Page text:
Unfortunately, I find that those who leave Mormonism, quite often are repulsed by any pursuit of the historical Jesus, and cut themselves off from ever finding Him.

    I care about you and am praying for you.

    • sarah says:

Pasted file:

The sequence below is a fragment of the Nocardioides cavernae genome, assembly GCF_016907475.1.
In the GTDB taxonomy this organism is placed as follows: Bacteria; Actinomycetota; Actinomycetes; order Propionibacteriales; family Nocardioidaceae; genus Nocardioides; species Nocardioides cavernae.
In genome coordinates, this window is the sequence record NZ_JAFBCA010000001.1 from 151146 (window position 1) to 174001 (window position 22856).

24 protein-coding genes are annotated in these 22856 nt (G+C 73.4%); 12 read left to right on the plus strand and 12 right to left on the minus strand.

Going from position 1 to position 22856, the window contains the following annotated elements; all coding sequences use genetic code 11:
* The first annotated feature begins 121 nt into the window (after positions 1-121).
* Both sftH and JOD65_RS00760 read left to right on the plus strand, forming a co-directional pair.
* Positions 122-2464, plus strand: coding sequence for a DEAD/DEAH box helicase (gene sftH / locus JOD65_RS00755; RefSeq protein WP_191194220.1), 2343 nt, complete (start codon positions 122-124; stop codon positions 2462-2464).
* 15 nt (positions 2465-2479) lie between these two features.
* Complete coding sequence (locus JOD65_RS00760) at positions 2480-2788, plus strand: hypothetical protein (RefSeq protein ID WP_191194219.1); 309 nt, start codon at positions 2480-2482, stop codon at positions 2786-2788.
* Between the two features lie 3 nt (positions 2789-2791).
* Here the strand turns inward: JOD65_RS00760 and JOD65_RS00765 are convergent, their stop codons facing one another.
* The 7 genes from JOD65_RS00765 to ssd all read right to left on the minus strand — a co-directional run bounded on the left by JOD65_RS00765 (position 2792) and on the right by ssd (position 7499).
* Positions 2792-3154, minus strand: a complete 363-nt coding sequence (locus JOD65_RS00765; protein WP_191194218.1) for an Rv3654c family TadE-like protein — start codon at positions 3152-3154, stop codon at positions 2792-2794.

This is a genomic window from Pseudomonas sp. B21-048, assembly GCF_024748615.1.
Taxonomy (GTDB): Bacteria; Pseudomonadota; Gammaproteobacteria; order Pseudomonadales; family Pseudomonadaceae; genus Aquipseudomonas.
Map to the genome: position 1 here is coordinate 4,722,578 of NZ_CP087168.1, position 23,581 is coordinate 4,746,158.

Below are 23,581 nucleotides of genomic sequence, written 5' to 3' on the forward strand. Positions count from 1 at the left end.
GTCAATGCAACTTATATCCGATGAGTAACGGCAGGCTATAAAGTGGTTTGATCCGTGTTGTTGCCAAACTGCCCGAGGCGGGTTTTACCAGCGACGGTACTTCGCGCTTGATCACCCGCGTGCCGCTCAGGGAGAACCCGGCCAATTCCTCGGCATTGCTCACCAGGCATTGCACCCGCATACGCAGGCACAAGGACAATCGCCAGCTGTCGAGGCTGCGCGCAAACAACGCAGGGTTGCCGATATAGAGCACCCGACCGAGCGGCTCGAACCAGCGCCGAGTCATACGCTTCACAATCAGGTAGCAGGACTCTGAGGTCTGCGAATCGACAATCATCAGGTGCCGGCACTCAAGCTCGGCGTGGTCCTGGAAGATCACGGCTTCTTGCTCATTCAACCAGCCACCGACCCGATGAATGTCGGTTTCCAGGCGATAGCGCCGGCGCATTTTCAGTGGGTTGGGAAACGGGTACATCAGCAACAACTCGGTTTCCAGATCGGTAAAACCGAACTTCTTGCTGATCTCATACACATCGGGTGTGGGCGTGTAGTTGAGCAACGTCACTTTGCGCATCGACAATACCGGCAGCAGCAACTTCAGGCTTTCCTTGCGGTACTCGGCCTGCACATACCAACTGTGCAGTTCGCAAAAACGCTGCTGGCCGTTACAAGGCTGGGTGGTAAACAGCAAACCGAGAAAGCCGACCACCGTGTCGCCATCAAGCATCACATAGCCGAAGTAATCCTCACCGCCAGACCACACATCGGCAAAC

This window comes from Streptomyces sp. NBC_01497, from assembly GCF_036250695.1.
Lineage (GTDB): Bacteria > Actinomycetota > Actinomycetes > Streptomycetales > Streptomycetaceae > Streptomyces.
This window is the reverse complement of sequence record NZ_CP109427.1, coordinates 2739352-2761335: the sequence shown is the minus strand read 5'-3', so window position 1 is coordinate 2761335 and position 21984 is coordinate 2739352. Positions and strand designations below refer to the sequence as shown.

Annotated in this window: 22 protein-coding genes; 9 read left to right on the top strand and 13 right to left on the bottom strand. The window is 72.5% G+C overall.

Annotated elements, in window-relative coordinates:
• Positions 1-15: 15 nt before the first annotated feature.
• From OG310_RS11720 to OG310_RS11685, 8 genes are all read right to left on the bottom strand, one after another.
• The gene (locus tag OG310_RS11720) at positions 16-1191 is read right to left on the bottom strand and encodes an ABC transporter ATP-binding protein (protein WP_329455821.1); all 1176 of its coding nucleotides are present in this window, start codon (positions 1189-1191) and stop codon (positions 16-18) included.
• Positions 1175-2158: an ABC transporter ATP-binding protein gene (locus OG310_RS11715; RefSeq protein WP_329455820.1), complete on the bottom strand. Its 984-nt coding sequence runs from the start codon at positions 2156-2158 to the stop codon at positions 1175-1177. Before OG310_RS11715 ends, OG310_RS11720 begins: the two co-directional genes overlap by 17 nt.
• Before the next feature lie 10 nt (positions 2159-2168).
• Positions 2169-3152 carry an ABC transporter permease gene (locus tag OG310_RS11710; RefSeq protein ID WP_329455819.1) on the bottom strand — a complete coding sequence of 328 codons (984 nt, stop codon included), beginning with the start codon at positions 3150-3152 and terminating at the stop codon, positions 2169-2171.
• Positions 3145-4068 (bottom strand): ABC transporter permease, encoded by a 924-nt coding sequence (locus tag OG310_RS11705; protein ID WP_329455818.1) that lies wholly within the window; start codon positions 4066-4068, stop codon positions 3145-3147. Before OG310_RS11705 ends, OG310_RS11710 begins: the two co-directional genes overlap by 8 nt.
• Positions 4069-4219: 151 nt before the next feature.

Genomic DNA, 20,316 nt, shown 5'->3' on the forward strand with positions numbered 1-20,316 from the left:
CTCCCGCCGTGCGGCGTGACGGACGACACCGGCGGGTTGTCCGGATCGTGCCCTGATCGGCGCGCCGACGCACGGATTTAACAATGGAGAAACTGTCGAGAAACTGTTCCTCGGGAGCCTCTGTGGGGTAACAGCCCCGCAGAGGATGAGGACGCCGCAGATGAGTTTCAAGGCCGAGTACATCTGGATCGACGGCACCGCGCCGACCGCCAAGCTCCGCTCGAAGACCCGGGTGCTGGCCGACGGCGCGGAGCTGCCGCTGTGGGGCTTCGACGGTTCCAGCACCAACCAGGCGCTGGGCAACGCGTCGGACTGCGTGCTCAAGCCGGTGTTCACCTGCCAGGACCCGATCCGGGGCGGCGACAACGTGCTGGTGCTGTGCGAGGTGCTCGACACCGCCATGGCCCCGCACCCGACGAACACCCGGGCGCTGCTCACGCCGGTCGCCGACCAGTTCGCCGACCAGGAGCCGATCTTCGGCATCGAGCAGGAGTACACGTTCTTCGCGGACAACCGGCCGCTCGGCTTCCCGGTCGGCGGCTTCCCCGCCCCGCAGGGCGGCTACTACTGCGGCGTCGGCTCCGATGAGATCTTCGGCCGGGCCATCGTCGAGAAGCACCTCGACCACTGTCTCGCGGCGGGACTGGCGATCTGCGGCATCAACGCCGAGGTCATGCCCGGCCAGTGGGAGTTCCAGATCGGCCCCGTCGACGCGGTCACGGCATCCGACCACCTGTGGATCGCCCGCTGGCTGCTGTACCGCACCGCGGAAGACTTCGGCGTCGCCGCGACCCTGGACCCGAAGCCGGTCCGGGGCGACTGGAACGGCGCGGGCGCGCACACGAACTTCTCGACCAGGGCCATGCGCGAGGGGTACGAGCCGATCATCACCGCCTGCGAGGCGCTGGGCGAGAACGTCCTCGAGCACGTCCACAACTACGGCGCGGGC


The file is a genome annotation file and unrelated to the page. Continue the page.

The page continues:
I don’t have any problem with a Christian saying that they don’t believe in the Mormon church, but most of the criticism/prejudice I hear from Christian’s who have never been Mormon are things that reflect a complete ignorance of the LDS church. For people to say they won’t vote for a President because he is Mormon is pure bigotry. There is nothing scary or wrong (except traditional conservative views) that a Mormon would bring to the table as a President. If Christians really want to attract exMormons than they need to stop saying offensive things – like Mormonism is a cult or I am going to pray for your lost Mormon soul. After attending both churches (Mormon and Christian) I find very little difference in many of the core messages that are taught because both base their teachings on the Bible. The Book of Mormon just copied the Bible, so it has all the same messages. Mormons may be misguided, but they aren’t going to Hell and Mormons do not re-find the real Jesus in a Christian church. If they found Jesus in Mormonism than they still have found the same Jesus in another Christian faith. There is no different Jesus’s. These are the types of ideas that repel exMormons. Also I do think there are many Mormons who I would call bigots for how they speak of other Christian churches. This is more common among the older generation. For example, my sister was not worthy to get married in the LDS temple, so I suggested to my mother at that time that she find a pretty Christian church to get married in. My mother was aghast that I would mention such a horrible thing as this. My mom would have her married in a pig sty before her daughter would demean herself to marry in a Christian church. This is pure close-minded bigotry by my staunch LDS mother. I detest it from both sides, although Mormons do try to make a point to never discuss other religions in a negative way at their church services or in public. I can not say the same for Christian churches. However, the negative way the Mormon church speaks about homosexuality is similarly repulsive.